A Glimpse Into Africatown's Lewis Quarters
In the southwestern corner of Africatown, wedged between two sections of freshly cut new lumber produced by one of Mobile's most successful lumber companies, sits the remains of Africatown's Lewis Quarters. Lewis Quarters was aptly named because it was founded by and inhabited by descendants of Cudjoe Lewis, the youngest of the last shipment of slaves to be brought into this country in 1860. Lewis Quarters is just north of the deepest part of the Three Mile Creek and at one time encompassed all of that section of Africatown.
Photo - Street sign leading to Lewis Quarters Credit: Karen Savage
The people acquired the land and made a decent life for themselves living off the land. As years passed, the original inhabitants passed away and businesses began to move into the area. The two larger businesses were Haas Davis Meat Packing Company and Gulf Lumber Company. Over time the area became known as "The Stockyard" because of the sounds of cattle and pigs being slaughtered and that "horrific" smell.
I don't know what smell was worse, the smell coming from "The Stockyard" or the scent coming from International Paper and Scott Paper Companies in the northern section of Africatown. In addition, poor pollution control laws allowed raw sewage to be dumped into Three Mile Creek, which flows about 1/2 mile from Lewis Quarters. Although the largest part of Africatown is at least two miles from the "Stockyard", the smell was still bad enough to make residents cover their nose with a piece of cloth any time the wind blew in our direction. One could only imagine what the scent was like to those that lived directly in the immediate area.
Folklore has it that a couple of cemeteries existed at one time in the area. If they did, there is no evidence of it today. Businesses, warehouses and trucking companies line both sides of Conception Street, which runs through Lewis Quarters. The Haas Davis Meat Packing Company was closed over 25 years ago and its land area was consumed mostly by Gulf Lumber Company and a small pallet company. Today if visitors want to view historic Lewis Quarters, I suggest they slow down as they near Gulf Lumber Company, or they might miss their turnoff. All that exists is a small private dirt road that runs through the lumber yard and leads back to what is left of the Lewis Quarters Neighborhood.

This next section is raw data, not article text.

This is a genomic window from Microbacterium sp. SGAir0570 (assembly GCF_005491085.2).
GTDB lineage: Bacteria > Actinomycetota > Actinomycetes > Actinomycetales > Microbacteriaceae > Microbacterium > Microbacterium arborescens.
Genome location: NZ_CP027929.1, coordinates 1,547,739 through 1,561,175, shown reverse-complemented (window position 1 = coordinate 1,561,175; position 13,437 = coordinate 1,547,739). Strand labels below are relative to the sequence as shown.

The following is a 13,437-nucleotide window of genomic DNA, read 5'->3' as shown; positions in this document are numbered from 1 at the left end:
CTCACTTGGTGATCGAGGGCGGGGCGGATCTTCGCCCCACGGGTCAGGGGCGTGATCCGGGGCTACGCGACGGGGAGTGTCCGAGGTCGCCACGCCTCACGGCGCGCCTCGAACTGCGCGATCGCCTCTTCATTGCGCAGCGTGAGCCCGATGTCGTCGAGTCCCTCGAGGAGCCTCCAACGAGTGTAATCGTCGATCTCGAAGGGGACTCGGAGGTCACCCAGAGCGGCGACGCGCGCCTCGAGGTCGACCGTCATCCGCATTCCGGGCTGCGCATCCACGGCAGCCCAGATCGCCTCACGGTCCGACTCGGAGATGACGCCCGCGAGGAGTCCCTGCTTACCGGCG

There are about seven or eight houses that still remain in the historic Lewis Quarters neighborhood and their residents are strong and proud people. However, I often wonder if Gulf Lumber, the producer of both treated lumber and regular lumber, ever think about donating lumber to the residents of Lewis Quarters to assist their neighbors as they try to maintain their houses in peak condition. A brick wall would also be nice to help curb noise pollution. My grandfather worked as a driver for a business located near Gulf Lumber years ago called M.P. Lindsey Lumber Company. At times the owner would give away good (and bad) lumber to Africatown residents to help them maintain their property. Surely a company as successful as Gulf Lumber can offer to help Lewis Quarters stay in tip top condition.
As I observe Africatown and notice what heavy industry is trying to do, I often wonder if Lewis Quarters is a look into the future of what some business people would like for Africatown to become - a smaller version of what it started out as, surrounded by industry that not only doesn't contribute to the well-being of the community, but is waiting for everyone to fade away.